The Creation of the American Republic, 1776-1787

Front Cover
University of North Carolina Press, 1998 - History - 653 pages
16 Reviews
During the Revolutionary era, American political theory underwent a fundamental transformation that carried the nation out of a basically classical and medieval world of political discussion into a milieu that was recognizably modern. This classic work is a study of that transformation. Gordon Wood describes in rich detail the evolution of political thought from the Declaration of Independence to the ratification of the Constitution and in the process greatly illuminates the origins of the present American political system. In a new preface, Wood discusses the debate over republicanism that has developed since - and as a result of - the book's original publication in 1969.

From inside the book

What people are saying - Write a review

User ratings

5 stars
9
4 stars
5
3 stars
1
2 stars
1
1 star
0

Review: The Creation of the American Republic, 1776-1787

User Review  - Matthew - Goodreads

This was not a "book" so much as a collage of artfully strung together phrase-length quotations -- sort of like if you asked to guy who wrote the restaurant reviews for Zagats to write about the ... Read full review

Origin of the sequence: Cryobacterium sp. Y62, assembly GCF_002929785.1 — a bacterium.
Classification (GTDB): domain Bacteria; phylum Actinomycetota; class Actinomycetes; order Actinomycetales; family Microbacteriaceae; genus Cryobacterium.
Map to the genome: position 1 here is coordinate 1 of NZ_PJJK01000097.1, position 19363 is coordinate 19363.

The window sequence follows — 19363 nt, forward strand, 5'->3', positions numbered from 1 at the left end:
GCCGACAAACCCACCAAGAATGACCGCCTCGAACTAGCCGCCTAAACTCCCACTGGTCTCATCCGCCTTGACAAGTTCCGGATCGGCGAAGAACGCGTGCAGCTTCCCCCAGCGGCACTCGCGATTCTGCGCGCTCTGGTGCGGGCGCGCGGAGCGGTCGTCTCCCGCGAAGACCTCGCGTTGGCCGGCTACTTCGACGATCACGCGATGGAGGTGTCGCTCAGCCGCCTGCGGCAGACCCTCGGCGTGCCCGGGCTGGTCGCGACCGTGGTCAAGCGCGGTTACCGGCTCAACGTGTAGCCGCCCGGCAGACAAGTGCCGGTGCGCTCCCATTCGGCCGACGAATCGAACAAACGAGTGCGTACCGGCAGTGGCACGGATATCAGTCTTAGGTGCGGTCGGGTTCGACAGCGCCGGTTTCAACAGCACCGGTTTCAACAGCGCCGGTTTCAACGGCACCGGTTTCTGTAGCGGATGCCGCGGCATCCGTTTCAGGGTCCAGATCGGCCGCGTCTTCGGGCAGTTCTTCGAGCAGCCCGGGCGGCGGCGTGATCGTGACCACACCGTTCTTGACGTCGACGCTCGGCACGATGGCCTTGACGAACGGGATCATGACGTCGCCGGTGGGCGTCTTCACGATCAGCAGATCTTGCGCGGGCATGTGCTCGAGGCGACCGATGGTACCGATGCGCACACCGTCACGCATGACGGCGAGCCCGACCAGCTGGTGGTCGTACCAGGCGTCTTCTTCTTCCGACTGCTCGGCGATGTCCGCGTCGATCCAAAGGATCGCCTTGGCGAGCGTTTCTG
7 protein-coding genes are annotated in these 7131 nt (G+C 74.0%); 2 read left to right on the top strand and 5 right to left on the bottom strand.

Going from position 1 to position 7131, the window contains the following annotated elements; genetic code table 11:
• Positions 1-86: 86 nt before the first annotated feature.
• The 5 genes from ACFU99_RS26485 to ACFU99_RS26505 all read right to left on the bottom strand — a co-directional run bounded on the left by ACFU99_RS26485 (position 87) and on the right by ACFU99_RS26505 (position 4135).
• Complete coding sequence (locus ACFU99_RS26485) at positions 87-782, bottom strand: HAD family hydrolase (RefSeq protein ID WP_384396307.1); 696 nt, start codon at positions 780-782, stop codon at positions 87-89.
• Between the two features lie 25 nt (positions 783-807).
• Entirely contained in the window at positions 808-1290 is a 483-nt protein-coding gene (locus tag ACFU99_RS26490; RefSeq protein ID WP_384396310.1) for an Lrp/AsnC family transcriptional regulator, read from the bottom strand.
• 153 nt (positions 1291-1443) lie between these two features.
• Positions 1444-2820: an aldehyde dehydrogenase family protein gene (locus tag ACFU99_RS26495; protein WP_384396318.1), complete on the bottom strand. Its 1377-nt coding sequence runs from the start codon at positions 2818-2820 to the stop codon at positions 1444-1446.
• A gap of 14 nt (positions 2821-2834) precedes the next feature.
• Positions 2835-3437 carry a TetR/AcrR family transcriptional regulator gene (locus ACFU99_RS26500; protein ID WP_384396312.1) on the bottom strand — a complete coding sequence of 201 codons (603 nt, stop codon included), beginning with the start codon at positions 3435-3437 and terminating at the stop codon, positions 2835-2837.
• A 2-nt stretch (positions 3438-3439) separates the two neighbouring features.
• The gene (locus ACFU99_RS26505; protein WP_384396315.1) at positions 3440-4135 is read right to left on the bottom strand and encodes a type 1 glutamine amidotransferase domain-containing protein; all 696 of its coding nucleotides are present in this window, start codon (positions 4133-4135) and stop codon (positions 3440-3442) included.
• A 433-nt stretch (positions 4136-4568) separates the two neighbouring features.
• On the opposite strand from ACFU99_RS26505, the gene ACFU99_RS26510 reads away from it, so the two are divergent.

Review: The Creation of the American Republic, 1776-1787

User Review  - Mark Singer - Goodreads

Essential for an understanding of how the American Republic was created, from the Declaration of Independence, through the Articles of Confederation and ending with the creation and adoption of the ... Read full review

Contents

The Whig Science of Politics
3
THE ENGLISH CONSTITUTION
10
POWER AGAINST LIBERTY
18
Copyright

47 other sections not shown

Common terms and phrases

About the author (1998)

History professor and award-winning author Gordon S. Wood was born in Concord, Massachusetts on November 27, 1933. After graduating in 1955 from Tufts University he served in the US Air Force in Japan and earned his master's degree from Harvard University. In 1964 Wood earned his Ph.D. in history from Harvard, and he taught there, as well as at the College of William and Mary and the University of Michigan, before joining the Brown University faculty in 1969. Wood has published a number of articles and books, including The Creation of the American Republic, 1776-1787, which won the Bancroft Prize and the John H. Dunning Prize in 1970, and The Radicalism of the American Revolution, winner of the Pulitzer Prize for History and the Ralph Waldo Emerson Prize in 1993. He has won many other awards in the past five decades from organizations such as the American Historical Association, the New York Historical Society, and the Fraunces Tavern Museum. Wood is a fellow of both the American Academy of Arts and Sciences and the American Philosophical Society.

Bibliographic information